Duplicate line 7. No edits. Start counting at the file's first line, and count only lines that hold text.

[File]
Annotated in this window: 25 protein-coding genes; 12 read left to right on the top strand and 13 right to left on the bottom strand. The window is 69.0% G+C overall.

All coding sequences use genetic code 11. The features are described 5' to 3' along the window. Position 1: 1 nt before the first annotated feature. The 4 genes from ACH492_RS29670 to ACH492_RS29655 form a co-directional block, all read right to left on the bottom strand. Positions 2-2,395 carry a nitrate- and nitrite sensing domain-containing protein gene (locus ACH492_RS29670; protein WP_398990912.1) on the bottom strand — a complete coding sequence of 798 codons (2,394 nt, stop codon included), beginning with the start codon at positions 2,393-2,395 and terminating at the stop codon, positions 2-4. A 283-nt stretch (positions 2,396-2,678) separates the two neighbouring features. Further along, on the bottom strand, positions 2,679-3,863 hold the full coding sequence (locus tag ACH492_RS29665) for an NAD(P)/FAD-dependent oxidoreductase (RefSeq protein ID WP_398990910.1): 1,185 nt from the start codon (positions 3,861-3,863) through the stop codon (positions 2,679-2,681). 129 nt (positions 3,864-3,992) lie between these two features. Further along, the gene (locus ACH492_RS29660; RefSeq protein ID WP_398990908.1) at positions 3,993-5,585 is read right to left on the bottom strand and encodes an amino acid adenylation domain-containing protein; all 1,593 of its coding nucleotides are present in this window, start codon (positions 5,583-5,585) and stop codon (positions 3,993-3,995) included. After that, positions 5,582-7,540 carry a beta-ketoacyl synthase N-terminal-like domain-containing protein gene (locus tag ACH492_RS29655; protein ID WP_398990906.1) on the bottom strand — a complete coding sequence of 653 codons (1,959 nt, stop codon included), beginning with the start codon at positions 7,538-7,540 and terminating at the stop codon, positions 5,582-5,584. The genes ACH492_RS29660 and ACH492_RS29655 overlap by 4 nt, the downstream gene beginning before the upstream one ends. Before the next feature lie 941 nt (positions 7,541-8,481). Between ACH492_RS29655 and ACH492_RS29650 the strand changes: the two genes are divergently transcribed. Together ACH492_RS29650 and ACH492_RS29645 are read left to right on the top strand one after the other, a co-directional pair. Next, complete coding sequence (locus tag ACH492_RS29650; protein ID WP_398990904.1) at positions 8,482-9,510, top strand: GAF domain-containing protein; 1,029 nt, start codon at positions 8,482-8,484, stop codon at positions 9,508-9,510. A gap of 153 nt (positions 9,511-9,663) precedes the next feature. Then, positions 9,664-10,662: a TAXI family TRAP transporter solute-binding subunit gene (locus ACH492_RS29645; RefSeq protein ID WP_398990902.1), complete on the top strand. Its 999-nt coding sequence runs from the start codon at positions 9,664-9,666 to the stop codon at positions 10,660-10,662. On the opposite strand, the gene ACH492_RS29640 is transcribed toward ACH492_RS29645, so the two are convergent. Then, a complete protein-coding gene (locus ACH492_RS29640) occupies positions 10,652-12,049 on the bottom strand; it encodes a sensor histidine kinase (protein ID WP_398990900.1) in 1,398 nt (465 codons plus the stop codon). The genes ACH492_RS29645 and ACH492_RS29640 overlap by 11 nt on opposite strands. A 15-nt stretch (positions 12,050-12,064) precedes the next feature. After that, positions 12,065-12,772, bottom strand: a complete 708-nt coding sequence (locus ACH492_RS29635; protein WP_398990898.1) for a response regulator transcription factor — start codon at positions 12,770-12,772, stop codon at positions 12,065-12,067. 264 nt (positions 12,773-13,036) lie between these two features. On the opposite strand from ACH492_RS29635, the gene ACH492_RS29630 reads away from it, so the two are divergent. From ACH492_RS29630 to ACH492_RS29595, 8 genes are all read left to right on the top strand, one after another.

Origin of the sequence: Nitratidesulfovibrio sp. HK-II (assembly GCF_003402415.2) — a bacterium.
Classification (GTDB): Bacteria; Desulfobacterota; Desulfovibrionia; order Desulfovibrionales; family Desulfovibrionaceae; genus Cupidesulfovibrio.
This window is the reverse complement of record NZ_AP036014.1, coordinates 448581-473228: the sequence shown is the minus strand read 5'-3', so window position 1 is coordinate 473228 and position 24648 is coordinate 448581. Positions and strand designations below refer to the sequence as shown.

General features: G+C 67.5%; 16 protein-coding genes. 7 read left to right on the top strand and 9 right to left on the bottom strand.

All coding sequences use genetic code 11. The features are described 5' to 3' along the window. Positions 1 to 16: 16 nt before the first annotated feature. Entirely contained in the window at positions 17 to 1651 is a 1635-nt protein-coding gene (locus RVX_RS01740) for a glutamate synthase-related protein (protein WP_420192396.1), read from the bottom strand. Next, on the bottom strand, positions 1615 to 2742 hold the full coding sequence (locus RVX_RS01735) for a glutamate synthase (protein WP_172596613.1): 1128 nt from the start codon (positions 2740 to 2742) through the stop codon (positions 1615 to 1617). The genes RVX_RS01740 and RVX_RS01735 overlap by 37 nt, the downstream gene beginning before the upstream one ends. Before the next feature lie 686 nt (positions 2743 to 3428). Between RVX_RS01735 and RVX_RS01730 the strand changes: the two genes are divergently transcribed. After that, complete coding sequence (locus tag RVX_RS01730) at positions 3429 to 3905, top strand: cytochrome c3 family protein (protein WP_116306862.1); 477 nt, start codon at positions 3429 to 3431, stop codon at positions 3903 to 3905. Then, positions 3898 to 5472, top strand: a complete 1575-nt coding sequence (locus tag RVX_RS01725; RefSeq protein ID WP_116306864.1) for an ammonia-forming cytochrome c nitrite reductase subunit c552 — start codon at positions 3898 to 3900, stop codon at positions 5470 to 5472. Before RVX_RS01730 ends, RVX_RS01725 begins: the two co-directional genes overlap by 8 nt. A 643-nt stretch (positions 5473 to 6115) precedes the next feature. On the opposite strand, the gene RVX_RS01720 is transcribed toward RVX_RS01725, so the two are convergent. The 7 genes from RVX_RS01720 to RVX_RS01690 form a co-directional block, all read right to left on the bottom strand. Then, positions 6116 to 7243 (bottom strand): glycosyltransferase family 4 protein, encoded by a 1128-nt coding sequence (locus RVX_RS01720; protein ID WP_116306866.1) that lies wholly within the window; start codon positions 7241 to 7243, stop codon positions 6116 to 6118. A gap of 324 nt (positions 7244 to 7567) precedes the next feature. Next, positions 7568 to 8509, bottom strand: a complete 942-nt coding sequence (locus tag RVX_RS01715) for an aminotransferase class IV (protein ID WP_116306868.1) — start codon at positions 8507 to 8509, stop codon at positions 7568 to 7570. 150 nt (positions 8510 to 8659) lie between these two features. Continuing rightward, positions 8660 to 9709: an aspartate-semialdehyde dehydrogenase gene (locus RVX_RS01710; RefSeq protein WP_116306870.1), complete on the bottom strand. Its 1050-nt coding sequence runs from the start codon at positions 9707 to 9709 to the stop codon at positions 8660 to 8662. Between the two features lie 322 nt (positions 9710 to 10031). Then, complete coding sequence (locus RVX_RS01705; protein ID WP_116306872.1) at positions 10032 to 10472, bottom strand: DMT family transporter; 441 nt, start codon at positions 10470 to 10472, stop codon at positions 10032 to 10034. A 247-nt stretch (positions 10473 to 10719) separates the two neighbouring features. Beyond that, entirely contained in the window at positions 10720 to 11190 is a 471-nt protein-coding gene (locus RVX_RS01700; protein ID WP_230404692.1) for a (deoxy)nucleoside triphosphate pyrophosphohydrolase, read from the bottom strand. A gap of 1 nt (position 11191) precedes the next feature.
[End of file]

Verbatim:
All coding sequences use genetic code 11. The features are described 5' to 3' along the window. Positions 1 to 16: 16 nt before the first annotated feature. Entirely contained in the window at positions 17 to 1651 is a 1635-nt protein-coding gene (locus RVX_RS01740) for a glutamate synthase-related protein (protein WP_420192396.1), read from the bottom strand. Next, on the bottom strand, positions 1615 to 2742 hold the full coding sequence (locus RVX_RS01735) for a glutamate synthase (protein WP_172596613.1): 1128 nt from the start codon (positions 2740 to 2742) through the stop codon (positions 1615 to 1617). The genes RVX_RS01740 and RVX_RS01735 overlap by 37 nt, the downstream gene beginning before the upstream one ends. Before the next feature lie 686 nt (positions 2743 to 3428). Between RVX_RS01735 and RVX_RS01730 the strand changes: the two genes are divergently transcribed. After that, complete coding sequence (locus tag RVX_RS01730) at positions 3429 to 3905, top strand: cytochrome c3 family protein (protein WP_116306862.1); 477 nt, start codon at positions 3429 to 3431, stop codon at positions 3903 to 3905. Then, positions 3898 to 5472, top strand: a complete 1575-nt coding sequence (locus tag RVX_RS01725; RefSeq protein ID WP_116306864.1) for an ammonia-forming cytochrome c nitrite reductase subunit c552 — start codon at positions 3898 to 3900, stop codon at positions 5470 to 5472. Before RVX_RS01730 ends, RVX_RS01725 begins: the two co-directional genes overlap by 8 nt. A 643-nt stretch (positions 5473 to 6115) precedes the next feature. On the opposite strand, the gene RVX_RS01720 is transcribed toward RVX_RS01725, so the two are convergent. The 7 genes from RVX_RS01720 to RVX_RS01690 form a co-directional block, all read right to left on the bottom strand. Then, positions 6116 to 7243 (bottom strand): glycosyltransferase family 4 protein, encoded by a 1128-nt coding sequence (locus RVX_RS01720; protein ID WP_116306866.1) that lies wholly within the window; start codon positions 7241 to 7243, stop codon positions 6116 to 6118. A gap of 324 nt (positions 7244 to 7567) precedes the next feature. Next, positions 7568 to 8509, bottom strand: a complete 942-nt coding sequence (locus tag RVX_RS01715) for an aminotransferase class IV (protein ID WP_116306868.1) — start codon at positions 8507 to 8509, stop codon at positions 7568 to 7570. 150 nt (positions 8510 to 8659) lie between these two features. Continuing rightward, positions 8660 to 9709: an aspartate-semialdehyde dehydrogenase gene (locus RVX_RS01710; RefSeq protein WP_116306870.1), complete on the bottom strand. Its 1050-nt coding sequence runs from the start codon at positions 9707 to 9709 to the stop codon at positions 8660 to 8662. Between the two features lie 322 nt (positions 9710 to 10031). Then, complete coding sequence (locus RVX_RS01705; protein ID WP_116306872.1) at positions 10032 to 10472, bottom strand: DMT family transporter; 441 nt, start codon at positions 10470 to 10472, stop codon at positions 10032 to 10034. A 247-nt stretch (positions 10473 to 10719) separates the two neighbouring features. Beyond that, entirely contained in the window at positions 10720 to 11190 is a 471-nt protein-coding gene (locus RVX_RS01700; protein ID WP_230404692.1) for a (deoxy)nucleoside triphosphate pyrophosphohydrolase, read from the bottom strand. A gap of 1 nt (position 11191) precedes the next feature.